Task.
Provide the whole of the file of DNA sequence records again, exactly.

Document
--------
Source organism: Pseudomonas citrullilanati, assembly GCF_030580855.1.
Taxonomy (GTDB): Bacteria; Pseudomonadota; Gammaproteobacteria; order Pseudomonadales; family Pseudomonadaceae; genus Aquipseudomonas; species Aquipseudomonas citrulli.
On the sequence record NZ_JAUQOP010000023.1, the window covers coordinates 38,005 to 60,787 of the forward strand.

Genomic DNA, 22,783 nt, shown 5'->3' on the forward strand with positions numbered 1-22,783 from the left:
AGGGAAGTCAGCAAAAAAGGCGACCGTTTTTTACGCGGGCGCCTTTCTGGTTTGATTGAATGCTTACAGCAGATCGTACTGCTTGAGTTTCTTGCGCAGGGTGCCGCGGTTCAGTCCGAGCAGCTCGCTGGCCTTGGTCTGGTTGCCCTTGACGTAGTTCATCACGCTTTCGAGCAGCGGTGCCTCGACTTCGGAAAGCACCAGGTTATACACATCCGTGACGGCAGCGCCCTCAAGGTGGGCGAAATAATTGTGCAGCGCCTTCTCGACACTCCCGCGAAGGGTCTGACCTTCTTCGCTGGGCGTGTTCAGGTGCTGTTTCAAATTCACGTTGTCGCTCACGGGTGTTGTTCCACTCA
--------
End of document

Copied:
Source organism: Pseudomonas citrullilanati, assembly GCF_030580855.1.
Taxonomy (GTDB): Bacteria; Pseudomonadota; Gammaproteobacteria; order Pseudomonadales; family Pseudomonadaceae; genus Aquipseudomonas; species Aquipseudomonas citrulli.
On the sequence record NZ_JAUQOP010000023.1, the window covers coordinates 38,005 to 60,787 of the forward strand.

Genomic DNA, 22,783 nt, shown 5'->3' on the forward strand with positions numbered 1-22,783 from the left:
AGGGAAGTCAGCAAAAAAGGCGACCGTTTTTTACGCGGGCGCCTTTCTGGTTTGATTGAATGCTTACAGCAGATCGTACTGCTTGAGTTTCTTGCGCAGGGTGCCGCGGTTCAGTCCGAGCAGCTCGCTGGCCTTGGTCTGGTTGCCCTTGACGTAGTTCATCACGCTTTCGAGCAGCGGTGCCTCGACTTCGGAAAGCACCAGGTTATACACATCCGTGACGGCAGCGCCCTCAAGGTGGGCGAAATAATTGTGCAGCGCCTTCTCGACACTCCCGCGAAGGGTCTGACCTTCTTCGCTGGGCGTGTTCAGGTGCTGTTTCAAATTCACGTTGTCGCTCACGGGTGTTGTTCCACTCA